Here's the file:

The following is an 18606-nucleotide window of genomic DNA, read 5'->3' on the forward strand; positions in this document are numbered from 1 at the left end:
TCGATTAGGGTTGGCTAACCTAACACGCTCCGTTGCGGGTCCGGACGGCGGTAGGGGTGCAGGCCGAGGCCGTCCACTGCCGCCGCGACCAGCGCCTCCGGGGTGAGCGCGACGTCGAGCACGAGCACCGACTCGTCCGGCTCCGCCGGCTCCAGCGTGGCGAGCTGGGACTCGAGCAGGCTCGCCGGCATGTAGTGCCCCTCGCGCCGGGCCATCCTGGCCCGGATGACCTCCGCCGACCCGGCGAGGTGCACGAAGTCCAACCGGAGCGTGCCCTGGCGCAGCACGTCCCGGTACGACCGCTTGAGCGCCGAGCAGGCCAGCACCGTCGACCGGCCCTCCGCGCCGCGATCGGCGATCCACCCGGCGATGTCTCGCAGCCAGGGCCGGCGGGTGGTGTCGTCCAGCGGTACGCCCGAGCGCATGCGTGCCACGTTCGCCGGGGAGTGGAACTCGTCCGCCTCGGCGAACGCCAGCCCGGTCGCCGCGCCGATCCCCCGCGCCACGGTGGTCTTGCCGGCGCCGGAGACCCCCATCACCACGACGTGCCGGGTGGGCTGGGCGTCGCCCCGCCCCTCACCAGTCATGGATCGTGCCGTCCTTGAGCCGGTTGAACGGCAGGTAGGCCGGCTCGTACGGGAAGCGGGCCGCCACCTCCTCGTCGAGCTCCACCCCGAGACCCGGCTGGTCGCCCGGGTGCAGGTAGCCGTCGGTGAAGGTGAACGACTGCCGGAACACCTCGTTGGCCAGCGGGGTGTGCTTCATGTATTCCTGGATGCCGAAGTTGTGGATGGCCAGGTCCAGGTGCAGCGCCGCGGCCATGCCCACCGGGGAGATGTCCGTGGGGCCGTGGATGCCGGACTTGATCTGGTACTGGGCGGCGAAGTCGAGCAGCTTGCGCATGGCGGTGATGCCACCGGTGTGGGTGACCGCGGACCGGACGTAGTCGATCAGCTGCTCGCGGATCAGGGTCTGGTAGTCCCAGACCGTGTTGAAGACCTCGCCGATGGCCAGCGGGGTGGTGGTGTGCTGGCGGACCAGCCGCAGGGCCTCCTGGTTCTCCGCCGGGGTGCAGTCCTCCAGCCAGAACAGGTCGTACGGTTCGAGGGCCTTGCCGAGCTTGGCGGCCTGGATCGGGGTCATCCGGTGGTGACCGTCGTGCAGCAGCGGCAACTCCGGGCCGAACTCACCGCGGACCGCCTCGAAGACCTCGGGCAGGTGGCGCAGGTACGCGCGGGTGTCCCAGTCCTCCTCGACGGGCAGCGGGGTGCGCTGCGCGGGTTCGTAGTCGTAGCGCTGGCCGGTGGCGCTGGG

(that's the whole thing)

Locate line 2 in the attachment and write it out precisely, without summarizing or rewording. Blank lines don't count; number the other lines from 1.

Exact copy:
TCGATTAGGGTTGGCTAACCTAACACGCTCCGTTGCGGGTCCGGACGGCGGTAGGGGTGCAGGCCGAGGCCGTCCACTGCCGCCGCGACCAGCGCCTCCGGGGTGAGCGCGACGTCGAGCACGAGCACCGACTCGTCCGGCTCCGCCGGCTCCAGCGTGGCGAGCTGGGACTCGAGCAGGCTCGCCGGCATGTAGTGCCCCTCGCGCCGGGCCATCCTGGCCCGGATGACCTCCGCCGACCCGGCGAGGTGCACGAAGTCCAACCGGAGCGTGCCCTGGCGCAGCACGTCCCGGTACGACCGCTTGAGCGCCGAGCAGGCCAGCACCGTCGACCGGCCCTCCGCGCCGCGATCGGCGATCCACCCGGCGATGTCTCGCAGCCAGGGCCGGCGGGTGGTGTCGTCCAGCGGTACGCCCGAGCGCATGCGTGCCACGTTCGCCGGGGAGTGGAACTCGTCCGCCTCGGCGAACGCCAGCCCGGTCGCCGCGCCGATCCCCCGCGCCACGGTGGTCTTGCCGGCGCCGGAGACCCCCATCACCACGACGTGCCGGGTGGGCTGGGCGTCGCCCCGCCCCTCACCAGTCATGGATCGTGCCGTCCTTGAGCCGGTTGAACGGCAGGTAGGCCGGCTCGTACGGGAAGCGGGCCGCCACCTCCTCGTCGAGCTCCACCCCGAGACCCGGCTGGTCGCCCGGGTGCAGGTAGCCGTCGGTGAAGGTGAACGACTGCCGGAACACCTCGTTGGCCAGCGGGGTGTGCTTCATGTATTCCTGGATGCCGAAGTTGTGGATGGCCAGGTCCAGGTGCAGCGCCGCGGCCATGCCCACCGGGGAGATGTCCGTGGGGCCGTGGATGCCGGACTTGATCTGGTACTGGGCGGCGAAGTCGAGCAGCTTGCGCATGGCGGTGATGCCACCGGTGTGGGTGACCGCGGACCGGACGTAGTCGATCAGCTGCTCGCGGATCAGGGTCTGGTAGTCCCAGACCGTGTTGAAGACCTCGCCGATGGCCAGCGGGGTGGTGGTGTGCTGGCGGACCAGCCGCAGGGCCTCCTGGTTCTCCGCCGGGGTGCAGTCCTCCAGCCAGAACAGGTCGTACGGTTCGAGGGCCTTGCCGAGCTTGGCGGCCTGGATCGGGGTCATCCGGTGGTGACCGTCGTGCAGCAGCGGCAACTCCGGGCCGAACTCACCGCGGACCGCCTCGAAGACCTCGGGCAGGTGGCGCAGGTACGCGCGGGTGTCCCAGTCCTCCTCGACGGGCAGCGGGGTGCGCTGCGCGGGTTCGTAGTCGTAGCGCTGGCCGGTGGCGCTGGG